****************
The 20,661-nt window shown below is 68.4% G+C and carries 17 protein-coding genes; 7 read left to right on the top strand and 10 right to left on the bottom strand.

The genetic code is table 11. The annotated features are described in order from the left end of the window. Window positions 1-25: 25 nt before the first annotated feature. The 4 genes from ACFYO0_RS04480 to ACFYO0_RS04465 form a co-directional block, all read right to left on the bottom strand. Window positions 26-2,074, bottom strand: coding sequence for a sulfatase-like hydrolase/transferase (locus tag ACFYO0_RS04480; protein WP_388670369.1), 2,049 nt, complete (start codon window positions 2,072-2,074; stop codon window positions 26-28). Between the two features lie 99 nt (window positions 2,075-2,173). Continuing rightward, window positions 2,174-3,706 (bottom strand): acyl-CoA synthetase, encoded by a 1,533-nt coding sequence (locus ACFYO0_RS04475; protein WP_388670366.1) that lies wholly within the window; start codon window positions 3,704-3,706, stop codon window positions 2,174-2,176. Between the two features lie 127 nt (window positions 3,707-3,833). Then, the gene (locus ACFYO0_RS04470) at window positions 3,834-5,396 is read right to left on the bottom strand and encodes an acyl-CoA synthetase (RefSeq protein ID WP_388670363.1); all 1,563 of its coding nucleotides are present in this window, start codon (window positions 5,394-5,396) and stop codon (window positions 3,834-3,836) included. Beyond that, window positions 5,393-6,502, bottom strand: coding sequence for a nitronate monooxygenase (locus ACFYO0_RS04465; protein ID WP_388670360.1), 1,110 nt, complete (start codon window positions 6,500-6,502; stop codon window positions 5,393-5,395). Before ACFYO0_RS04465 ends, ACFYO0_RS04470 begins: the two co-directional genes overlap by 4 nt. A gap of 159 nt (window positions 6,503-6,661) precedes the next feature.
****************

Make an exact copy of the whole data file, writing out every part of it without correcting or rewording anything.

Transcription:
The 20,661-nt window shown below is 68.4% G+C and carries 17 protein-coding genes; 7 read left to right on the top strand and 10 right to left on the bottom strand.

The genetic code is table 11. The annotated features are described in order from the left end of the window. Window positions 1-25: 25 nt before the first annotated feature. The 4 genes from ACFYO0_RS04480 to ACFYO0_RS04465 form a co-directional block, all read right to left on the bottom strand. Window positions 26-2,074, bottom strand: coding sequence for a sulfatase-like hydrolase/transferase (locus tag ACFYO0_RS04480; protein WP_388670369.1), 2,049 nt, complete (start codon window positions 2,072-2,074; stop codon window positions 26-28). Between the two features lie 99 nt (window positions 2,075-2,173). Continuing rightward, window positions 2,174-3,706 (bottom strand): acyl-CoA synthetase, encoded by a 1,533-nt coding sequence (locus ACFYO0_RS04475; protein WP_388670366.1) that lies wholly within the window; start codon window positions 3,704-3,706, stop codon window positions 2,174-2,176. Between the two features lie 127 nt (window positions 3,707-3,833). Then, the gene (locus ACFYO0_RS04470) at window positions 3,834-5,396 is read right to left on the bottom strand and encodes an acyl-CoA synthetase (RefSeq protein ID WP_388670363.1); all 1,563 of its coding nucleotides are present in this window, start codon (window positions 5,394-5,396) and stop codon (window positions 3,834-3,836) included. Beyond that, window positions 5,393-6,502, bottom strand: coding sequence for a nitronate monooxygenase (locus ACFYO0_RS04465; protein ID WP_388670360.1), 1,110 nt, complete (start codon window positions 6,500-6,502; stop codon window positions 5,393-5,395). Before ACFYO0_RS04465 ends, ACFYO0_RS04470 begins: the two co-directional genes overlap by 4 nt. A gap of 159 nt (window positions 6,503-6,661) precedes the next feature.